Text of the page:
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September 27, 2017
Our AFSCME Sisters and Brothers in
Puerto Rico Need Our Help!

Maria was the strongest hurricane to strike Puerto Rico in almost a century. Residents of Puerto Rico have yet to take full stock of the devastation, b ut one thing is certain: 

The12,000 AFSCME members, and thousands of retirees, 
who call Puerto Rico home need our help.
 
AFSCME is encouraging members to help our Puerto Rico sisters and brothers by donating to our union's Fallen Heroes Fund. The fund provides relief and immediate assistance to those who fall victim to natural disasters and other tragedies. Please donate today!



Interested in getting $$$ to help pay for your commute to work?

Local 685, in partnership with the Coalition of County Unions, is designing a program to provide a subsidy to members who use qualified transportation benefits, such as transit passes, vanpooling, bicycling, and parking associated with these things. In order to best design the program, we need to hear from you about how you get to and from work. Please take a few minute to 
 
The deadline is Friday, October 6, so make your voice heard!


Representative Stacy Ford Asks:
"Can I vent?"  SAFETY OR NOT!
 
Officer safety? What the HELL is that?! There was a time when I came to work I felt safe. When lea ving ho me for work I would kiss my wife and kids and say, "SEE YOU LATER," and leave knowing I would come back home the same way I left: in one piece.  Now when I leave I kiss the wife and grand kids and say, "pray for me and my coworkers that we have a safe shift."

What happen to officer safety in the work place?! If I recall correctly we have a right to work in a safe working environment and be provided with the safety tools and equipment necessary to complete our job assignments. We also have a right NOT to be assaulted by minors who are out of control, defiant, and disrespectful at all levels. We have a right NOT to be abused--whether it is verbal, physical, emotional, sexual, etc.

However, somewhere in this NEW WORLD ORDER as it relates to the Probation Department, officer safety has been compromised. It appears, at least on the surface, that officer safety is not important.  Now of course, those managers in Downey (and yes, I said Downey) as well as some Bureau Chiefs, Directors, some folks in H/R, performance management, internal affairs, and county council--not all, but most--will firmly disagree with my observation.

I can truly understand how and why they would disagree with my observation. They don't work where WE work. They don't deal with what we deal with. They are safe and secure in their offices and in their secured building: 9150. We, on the other hand, are in the halls, camps, and field. Our resources and safety tools are slowly being taking away.

There are a lot of outside groups, non-profits, and outsiders telling our leadership how we should deal with our population. They are telling our leadership that these minors are non-violent. You and I both know that is BS.  Some of our minors are assaulting officers in the halls and camps on a regular basis. They say our minors are victims of circumstances, it's not their fault, they can't help themselves, and they have mental health issues. There is some truth to most of that, which is more reason to create policies and procedures that keep us safe.

Read Directive 1194 - CONTROLLED SITUATIONS. This policy tells how the department really feels about officer safety. It also sends a strong message of how the department feels about officers as people-as human beings. Check this out: a controlled situation is when a minor refuses to follow instructions resulting in a disturbance causes disruption to the camp, hall, cottage facility, and programming, and is not responsive to staff instructions, which seriously impacts the unit/camp/ cottage/facility (this is my favorite) throwing food at staff, minors, guests or camp support staff, but not being physically aggressive after the act, gassing, attempted gassing (spitting or throwing of bodily fluids) when they say bodily fluids they're talking about urine, semen and doo-doo, LOL.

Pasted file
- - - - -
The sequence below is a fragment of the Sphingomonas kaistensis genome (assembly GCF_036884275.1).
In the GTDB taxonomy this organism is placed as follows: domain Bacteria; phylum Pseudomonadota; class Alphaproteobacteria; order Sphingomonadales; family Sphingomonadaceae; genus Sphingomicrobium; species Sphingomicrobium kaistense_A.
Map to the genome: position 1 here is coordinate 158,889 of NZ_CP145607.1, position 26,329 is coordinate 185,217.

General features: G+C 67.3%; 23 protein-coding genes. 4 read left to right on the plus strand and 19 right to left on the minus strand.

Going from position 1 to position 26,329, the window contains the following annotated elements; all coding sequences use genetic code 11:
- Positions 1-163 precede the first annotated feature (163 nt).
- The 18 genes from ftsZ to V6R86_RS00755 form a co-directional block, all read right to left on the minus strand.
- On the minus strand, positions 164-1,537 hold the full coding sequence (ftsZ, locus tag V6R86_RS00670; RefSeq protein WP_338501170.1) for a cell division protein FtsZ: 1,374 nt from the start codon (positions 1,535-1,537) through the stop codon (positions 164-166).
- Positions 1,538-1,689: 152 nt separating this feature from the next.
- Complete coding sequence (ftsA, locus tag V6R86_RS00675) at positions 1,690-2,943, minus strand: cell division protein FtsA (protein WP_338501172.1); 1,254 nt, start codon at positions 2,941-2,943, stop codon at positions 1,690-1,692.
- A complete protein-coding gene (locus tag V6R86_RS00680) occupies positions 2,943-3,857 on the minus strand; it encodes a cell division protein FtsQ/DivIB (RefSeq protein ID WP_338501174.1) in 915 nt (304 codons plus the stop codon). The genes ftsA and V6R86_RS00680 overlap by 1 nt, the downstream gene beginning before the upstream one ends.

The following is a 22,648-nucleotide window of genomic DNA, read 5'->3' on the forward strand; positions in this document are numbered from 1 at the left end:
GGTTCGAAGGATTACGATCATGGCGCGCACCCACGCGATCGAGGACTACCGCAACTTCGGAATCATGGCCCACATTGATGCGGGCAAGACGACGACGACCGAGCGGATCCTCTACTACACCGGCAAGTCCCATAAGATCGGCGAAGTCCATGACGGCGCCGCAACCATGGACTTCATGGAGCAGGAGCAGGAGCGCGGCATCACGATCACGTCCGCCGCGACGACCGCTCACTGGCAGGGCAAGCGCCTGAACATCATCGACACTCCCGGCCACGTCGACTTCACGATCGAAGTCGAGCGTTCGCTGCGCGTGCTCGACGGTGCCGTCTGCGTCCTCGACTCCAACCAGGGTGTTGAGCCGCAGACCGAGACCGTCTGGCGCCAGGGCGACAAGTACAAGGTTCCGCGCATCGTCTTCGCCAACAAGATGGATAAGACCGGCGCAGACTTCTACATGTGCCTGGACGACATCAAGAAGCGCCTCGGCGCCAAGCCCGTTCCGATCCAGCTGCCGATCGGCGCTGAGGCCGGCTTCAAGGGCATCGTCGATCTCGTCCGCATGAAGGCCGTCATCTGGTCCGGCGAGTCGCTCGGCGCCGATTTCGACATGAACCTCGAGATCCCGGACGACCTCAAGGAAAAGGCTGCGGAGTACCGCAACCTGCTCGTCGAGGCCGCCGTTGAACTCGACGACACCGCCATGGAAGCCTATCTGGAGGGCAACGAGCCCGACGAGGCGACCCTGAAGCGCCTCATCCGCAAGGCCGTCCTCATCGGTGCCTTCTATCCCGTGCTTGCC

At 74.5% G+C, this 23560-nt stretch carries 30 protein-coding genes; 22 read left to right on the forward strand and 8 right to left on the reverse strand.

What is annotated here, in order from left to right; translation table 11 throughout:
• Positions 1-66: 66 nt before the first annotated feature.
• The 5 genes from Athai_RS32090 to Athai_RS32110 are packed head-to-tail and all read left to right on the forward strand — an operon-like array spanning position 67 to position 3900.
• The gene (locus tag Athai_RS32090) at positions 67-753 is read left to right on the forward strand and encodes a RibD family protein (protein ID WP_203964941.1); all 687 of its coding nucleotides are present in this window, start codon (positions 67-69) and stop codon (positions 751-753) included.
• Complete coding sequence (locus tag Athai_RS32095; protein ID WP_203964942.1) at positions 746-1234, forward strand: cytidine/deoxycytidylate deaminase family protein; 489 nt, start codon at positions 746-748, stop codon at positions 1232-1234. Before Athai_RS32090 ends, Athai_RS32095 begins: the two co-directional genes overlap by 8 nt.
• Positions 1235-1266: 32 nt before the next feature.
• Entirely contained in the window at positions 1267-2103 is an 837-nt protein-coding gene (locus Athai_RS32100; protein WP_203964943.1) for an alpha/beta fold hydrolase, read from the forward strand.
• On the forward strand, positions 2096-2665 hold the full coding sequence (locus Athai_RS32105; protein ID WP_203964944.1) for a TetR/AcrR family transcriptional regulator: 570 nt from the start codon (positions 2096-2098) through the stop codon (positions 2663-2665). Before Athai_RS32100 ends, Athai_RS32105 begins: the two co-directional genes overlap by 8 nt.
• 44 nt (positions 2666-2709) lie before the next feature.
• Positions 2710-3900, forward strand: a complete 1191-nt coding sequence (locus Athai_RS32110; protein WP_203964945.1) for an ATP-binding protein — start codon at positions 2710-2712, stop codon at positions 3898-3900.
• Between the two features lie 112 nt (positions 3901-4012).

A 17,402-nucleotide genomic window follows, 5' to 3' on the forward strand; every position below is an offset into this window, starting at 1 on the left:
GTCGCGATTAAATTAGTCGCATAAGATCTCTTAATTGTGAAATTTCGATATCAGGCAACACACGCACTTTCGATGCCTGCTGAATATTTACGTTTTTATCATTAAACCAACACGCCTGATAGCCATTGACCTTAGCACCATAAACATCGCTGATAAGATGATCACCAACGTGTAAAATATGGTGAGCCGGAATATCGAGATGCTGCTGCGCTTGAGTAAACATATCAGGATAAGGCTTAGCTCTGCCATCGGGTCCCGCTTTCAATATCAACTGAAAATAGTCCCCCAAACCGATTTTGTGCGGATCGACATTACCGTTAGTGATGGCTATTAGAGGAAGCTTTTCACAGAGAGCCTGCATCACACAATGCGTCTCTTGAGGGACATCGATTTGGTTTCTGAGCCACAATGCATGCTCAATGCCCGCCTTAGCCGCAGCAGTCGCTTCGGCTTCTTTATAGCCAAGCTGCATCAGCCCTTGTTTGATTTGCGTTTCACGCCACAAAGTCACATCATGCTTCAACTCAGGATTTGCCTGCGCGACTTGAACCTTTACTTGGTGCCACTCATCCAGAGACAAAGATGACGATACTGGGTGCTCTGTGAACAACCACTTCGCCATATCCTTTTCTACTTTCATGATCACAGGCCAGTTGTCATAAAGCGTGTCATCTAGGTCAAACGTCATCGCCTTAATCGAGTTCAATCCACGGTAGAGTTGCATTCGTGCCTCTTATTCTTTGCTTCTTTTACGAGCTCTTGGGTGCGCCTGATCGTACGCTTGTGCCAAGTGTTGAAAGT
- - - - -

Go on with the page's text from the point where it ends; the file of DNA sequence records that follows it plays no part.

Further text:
Please, someone tell me how in the heck is this a controlled situation. If I do any of this on the streets I would probably get my AXX kicked and maybe be arrested. In fact, if I throw bodily fluids on a coworker I would be fired on the spot-sent home on administrative leave.

Let's talk about some more safety concerns that I want to point out. The minors are running their own program. They get up without permission, they wander around the dorm and out of bounds without permission. They walk out of the building when they feel like it. Staff is being verbally abused all day. Our women officers are called the "B" word as if it's their first name. It's out of control.

It's gotten really bad because minors have gotten BOLD. When the minors tell the supervisor and the director to "F" off and suck his "private part," and nothing is said or done, you know it's gotten bad. Some of these minors show no respect towards officers, and there seems to be no consequences for their actions. Supervisors are scared, and appease the minors to gain compliance. It's out of control.

In one of our camps (I won't say which one, but it's in the Antelope Valley) there is a huge problem with safety equipment. There is a major shortage of RADIOS. At this particular camp officers use radios to communicate. Some may argue that radios are not needed, but I will argue differently. Let me explain the environment in this camp. Most of the minors there are experiencing some type of mental health related issues. Some are violent and will assault an officer without a thought. Some are fighters who fight just because.

At this camp, officers are required to supervise classrooms during school hours. They cannot have any food, snacks, gum or water of any kind while on this post-per their director. Should they need water they have to contact the SL (School Liaison) and hope the SL is available to relieve them to attend to their needs. Some days they work a 16-hour shift without a break, per their director. On days that they are scheduled a break on a 16-hour shift, that break is canceled when there is a PIR.

Hmmm. This shows where the priority is, and it's sure not the officers.  Every officer in this particular camp should have a working radio to communicate with security and fellow coworkers. They do not. There was a fight and attack on a DPO who was supervising a classroom. The officers in the classroom right next door and a few doors down had no idea that an officer was in a situation where he was pushed to the ground by a minor. That officer called for help but the officers in the nearby classrooms did not hear his cry for help because they did not have radios. However, one staff in the dorm and security staff heard his call for help and did respond.